Here’s a recipe for disaster: Take a movie star known for indulgent, self-destructive antics on and off the set, send him to rehab, turn his therapeutic writings into a score-settling screenplay centering on his relationship with his deeply troubled father, then produce the movie — with said actor playing his own dad.
What could go wrong?
Well, surprise: “Honey Boy,” Shia LaBeouf’s startlingly forthright, cathartic and beautifully acted movie based on his confusing and chaotic life as a child actor, winds up demonstrating what can go right, when the right elements are in place.
As “Honey Boy” opens, an actor named Otis (Lucas Hedges) is staring into the camera, saying, “No, no, no, no, no,” until he’s thrown back into an exploding fireball. What we’re witnessing is a piece of movie magic that is quickly deconstructed as the wires and stunt coordinators and special effects come into sharper view. We’re also witnessing LaBeouf’s satirical nod to the “Transformers” movies that made him a star (and in which his repetition of the word “no” inspired an internet meme).
In a lurid montage, Otis spins out of control, landing in a facility where his actorly tricks are stripped away, forcing him to confront the discomfiting truths that have made him, as he says, “an egomaniac with an inferiority complex.”
Most of “Honey Boy” consists of Otis’ flashbacks to when he was 12, starring on a television sitcom and living in a shabby Los Angeles motel with his father, James, a bespectacled free spirit whose rebelliousness often gives way to antisocial hostility, and whose own thwarted ambitions as a performer find a sadistic foil in the gifted young son he simultaneously cheers on and ruthlessly undermines.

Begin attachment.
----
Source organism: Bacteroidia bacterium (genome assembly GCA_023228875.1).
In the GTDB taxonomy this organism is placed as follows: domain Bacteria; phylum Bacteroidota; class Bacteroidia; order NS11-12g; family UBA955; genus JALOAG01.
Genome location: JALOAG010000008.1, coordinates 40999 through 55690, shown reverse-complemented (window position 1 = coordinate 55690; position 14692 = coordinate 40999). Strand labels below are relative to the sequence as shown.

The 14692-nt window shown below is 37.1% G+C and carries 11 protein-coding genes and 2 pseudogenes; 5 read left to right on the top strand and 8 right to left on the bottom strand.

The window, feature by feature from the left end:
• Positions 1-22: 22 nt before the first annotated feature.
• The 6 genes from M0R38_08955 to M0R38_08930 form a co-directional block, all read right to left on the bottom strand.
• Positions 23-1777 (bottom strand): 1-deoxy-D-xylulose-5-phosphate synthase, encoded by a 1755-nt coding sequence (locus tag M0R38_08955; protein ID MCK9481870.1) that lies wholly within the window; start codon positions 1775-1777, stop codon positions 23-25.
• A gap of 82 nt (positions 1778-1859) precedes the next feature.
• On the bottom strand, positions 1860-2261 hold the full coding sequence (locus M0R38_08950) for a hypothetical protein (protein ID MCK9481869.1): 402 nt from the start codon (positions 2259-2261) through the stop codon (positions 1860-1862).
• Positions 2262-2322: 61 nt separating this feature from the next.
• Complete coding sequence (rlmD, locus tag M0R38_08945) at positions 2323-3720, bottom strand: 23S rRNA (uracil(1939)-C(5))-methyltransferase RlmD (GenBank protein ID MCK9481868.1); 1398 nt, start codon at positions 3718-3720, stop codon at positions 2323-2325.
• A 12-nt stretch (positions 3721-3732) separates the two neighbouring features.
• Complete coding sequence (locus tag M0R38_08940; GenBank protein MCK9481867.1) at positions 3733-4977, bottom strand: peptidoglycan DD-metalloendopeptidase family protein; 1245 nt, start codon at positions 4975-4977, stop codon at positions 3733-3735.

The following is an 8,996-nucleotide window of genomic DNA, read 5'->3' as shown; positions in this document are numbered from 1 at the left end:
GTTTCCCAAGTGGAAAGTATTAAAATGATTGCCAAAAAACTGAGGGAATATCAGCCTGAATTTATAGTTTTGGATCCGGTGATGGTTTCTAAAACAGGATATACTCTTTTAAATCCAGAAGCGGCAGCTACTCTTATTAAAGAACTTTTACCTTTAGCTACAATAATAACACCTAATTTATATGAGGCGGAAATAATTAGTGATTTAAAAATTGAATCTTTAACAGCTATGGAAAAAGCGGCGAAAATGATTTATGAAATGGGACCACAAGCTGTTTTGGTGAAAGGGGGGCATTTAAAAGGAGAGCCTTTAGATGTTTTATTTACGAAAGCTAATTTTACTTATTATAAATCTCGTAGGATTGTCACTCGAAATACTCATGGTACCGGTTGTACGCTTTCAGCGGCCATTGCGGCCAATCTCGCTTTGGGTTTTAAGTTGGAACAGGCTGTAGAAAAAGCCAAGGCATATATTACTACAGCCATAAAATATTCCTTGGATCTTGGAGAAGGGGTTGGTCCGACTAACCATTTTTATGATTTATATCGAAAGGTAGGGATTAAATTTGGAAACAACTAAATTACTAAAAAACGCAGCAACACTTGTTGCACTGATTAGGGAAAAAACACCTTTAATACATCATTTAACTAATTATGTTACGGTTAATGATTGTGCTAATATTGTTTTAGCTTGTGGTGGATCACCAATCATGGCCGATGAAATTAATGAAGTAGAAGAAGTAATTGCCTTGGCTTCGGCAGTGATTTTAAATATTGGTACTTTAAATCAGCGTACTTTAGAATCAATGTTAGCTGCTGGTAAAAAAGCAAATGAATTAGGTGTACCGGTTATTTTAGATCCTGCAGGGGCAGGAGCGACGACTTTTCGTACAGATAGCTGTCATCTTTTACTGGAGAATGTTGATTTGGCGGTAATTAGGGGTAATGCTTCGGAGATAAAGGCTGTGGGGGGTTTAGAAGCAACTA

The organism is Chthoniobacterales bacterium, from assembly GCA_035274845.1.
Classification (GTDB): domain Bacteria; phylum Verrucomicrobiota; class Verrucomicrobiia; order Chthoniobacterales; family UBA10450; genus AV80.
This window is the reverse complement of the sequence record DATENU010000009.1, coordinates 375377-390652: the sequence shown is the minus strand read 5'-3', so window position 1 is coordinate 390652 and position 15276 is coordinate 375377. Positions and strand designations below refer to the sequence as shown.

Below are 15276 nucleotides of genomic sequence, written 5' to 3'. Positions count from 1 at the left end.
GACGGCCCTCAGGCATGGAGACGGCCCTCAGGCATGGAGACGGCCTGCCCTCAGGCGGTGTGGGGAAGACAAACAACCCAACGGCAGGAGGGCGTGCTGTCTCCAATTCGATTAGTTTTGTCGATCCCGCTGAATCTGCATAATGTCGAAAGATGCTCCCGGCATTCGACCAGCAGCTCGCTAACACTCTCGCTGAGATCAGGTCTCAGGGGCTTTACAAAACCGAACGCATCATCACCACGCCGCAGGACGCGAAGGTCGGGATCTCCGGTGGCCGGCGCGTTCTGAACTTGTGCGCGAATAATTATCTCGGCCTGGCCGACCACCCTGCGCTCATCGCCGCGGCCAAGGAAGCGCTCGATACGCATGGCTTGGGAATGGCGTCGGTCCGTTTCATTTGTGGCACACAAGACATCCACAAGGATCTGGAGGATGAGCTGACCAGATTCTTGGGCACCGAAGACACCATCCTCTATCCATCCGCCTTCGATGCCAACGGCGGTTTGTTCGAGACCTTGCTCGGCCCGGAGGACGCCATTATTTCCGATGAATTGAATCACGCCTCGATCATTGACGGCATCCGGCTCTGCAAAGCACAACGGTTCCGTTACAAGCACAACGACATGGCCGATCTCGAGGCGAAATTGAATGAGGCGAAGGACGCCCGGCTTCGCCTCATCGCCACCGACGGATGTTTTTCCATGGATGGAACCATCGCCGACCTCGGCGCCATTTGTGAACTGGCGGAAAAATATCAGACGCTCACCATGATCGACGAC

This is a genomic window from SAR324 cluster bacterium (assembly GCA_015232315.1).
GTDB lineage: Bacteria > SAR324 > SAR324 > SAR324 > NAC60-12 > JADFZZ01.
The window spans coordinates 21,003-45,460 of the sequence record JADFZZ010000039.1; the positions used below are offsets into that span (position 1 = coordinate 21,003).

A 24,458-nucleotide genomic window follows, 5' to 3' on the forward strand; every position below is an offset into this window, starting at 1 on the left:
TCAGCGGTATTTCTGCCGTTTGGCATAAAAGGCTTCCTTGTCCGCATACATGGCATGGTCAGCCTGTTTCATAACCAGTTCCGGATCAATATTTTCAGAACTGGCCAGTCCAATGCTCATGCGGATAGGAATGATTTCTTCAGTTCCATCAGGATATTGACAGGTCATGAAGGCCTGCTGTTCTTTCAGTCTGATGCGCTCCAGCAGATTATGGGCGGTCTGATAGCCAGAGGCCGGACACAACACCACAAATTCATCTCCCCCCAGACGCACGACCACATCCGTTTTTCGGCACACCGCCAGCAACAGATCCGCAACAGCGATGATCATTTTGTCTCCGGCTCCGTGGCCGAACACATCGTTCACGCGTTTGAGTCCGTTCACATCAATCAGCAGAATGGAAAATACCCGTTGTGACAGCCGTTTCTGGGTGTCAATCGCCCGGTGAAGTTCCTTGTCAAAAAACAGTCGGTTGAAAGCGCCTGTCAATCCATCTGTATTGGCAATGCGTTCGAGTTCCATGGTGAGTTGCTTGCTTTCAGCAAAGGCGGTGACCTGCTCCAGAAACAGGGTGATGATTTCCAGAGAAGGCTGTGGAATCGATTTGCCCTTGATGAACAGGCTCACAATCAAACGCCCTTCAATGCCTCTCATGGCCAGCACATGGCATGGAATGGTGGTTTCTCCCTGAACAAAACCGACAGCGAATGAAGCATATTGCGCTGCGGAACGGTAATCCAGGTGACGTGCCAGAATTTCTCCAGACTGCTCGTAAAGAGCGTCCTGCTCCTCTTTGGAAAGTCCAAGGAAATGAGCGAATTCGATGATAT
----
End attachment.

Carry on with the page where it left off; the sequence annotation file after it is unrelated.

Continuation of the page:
In the endearing road comedy “The Peanut Butter Falcon” earlier this year, LaBeouf reminded viewers that, despite his tabloid persona, he’s still a commanding and intensely watchable actor. Here, he proves his thoroughgoing commitment yet again, in what must be one of the toughest roles of his life. Delving as deeply into his father’s vulnerabilities as his demons, he makes James into a narcissistic monster, a good ol’ boy who affects the bookish, bohemian persona of David Foster Wallace while nursing a breathtakingly abusive mean streak. Four years sober, James still evinces the volatile mood swings of the classic dry drunk, one minute cruelly demeaning young Otis (played with heartbreaking guilelessness by Noah Jupe), the next teaching him how to juggle with pairs of rolled-up socks.
Toggling between Otis’ therapy and his most searing memories, “Honey Boy” begins to take shape as something deeper than just a chronicle of one man’s dysfunctional upbringing. What Otis — or LaBeouf himself — might have once been tempted to toss off as a colorful, or at worst “tough,” time growing up becomes something far more damaging, as he realizes that the sense memories and reference points he relies on to do his job involve excavating profound trauma — as well as the realization that what didn’t kill him might have made him a better actor. (The film’s most revelatory and anguishing scene features young Otis playing the part of his own mother as he acts as her go-between during an argument with his dad.)
Directed with sensitivity and insight by Alma Har’el, “Honey Boy” tells a universal story of how adult children navigate the impossible bind of surpassing their own parents without annihilating them — made all the more difficult when burdened by the parents’ own unresolved afflictions. But with its vivid atmosphere and behind-the-scenes candor, “Honey Boy” becomes something more specific and piquant, peeling back the veil on pop entertainment to reveal its artifice and profound physical and emotional toll.
In this intense, unsettling, modestly triumphant portrait of the artist as a young man, LaBeouf shows us not only how he grew up, but what it cost him along the way.